Former high-profile racing steward Ray Murrihy has warned match-fixing allegations in Australian sport will not be confined to rugby league.
Following his decision to step down as a steward after a 46-year career in horse racing, Murrihy worked with NRL club Manly when the Sea Eagles were first linked to match-fixing investigations.
And while he believes Manly now have the proper safeguards in place, he says any club or sport can’t be 100 per cent certain they will be immune from further scrutiny.
“Those allegations certainly won’t be the last of them,” Murrihy told AAP.
“They’ll be raised from time to time across a whole range of sporting codes.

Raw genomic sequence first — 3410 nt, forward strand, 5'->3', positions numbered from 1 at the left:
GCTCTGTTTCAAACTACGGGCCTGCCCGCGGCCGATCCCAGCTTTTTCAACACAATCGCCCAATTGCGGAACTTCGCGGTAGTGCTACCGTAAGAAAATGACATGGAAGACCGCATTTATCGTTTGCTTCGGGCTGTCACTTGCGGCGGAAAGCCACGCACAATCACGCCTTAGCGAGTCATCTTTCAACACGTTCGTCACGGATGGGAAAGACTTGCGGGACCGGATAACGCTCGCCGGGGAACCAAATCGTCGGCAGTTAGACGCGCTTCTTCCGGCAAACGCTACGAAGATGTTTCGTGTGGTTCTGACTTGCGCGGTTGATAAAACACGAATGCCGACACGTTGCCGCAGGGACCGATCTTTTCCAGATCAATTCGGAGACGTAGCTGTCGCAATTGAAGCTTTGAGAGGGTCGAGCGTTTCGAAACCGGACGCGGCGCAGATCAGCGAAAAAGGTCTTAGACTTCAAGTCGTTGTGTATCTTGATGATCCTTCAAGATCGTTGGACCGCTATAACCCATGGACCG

“We’d be foolish if we didn’t think from time to time these matters won’t be raised.”
Murrihy recommended Manly make changes to governance, dressing room access and the players’ codes of conduct.
“Manly were already compliant with their requirements,” he said.
“But they now have a set of governances now that provide far superior safeguards to what they had only a few months ago.”
That has prompted calls for his return to administer league-wide issues in the wake of NSW Police establishing a strike force to investigate games involving Manly.
However Murrihy is not interested in forcing rules on organisations, but suggests all sports need to continually update their protocols if they want to minimise gambling issues.
“It’s not for me to say that every other sporting organisation should followed suit,” he said.
“If I reflect on racing we don’t apply the same standards we did five years ago or 10 years ago.
“It’s an ongoing battle.
“From there on there’s no guarantees.”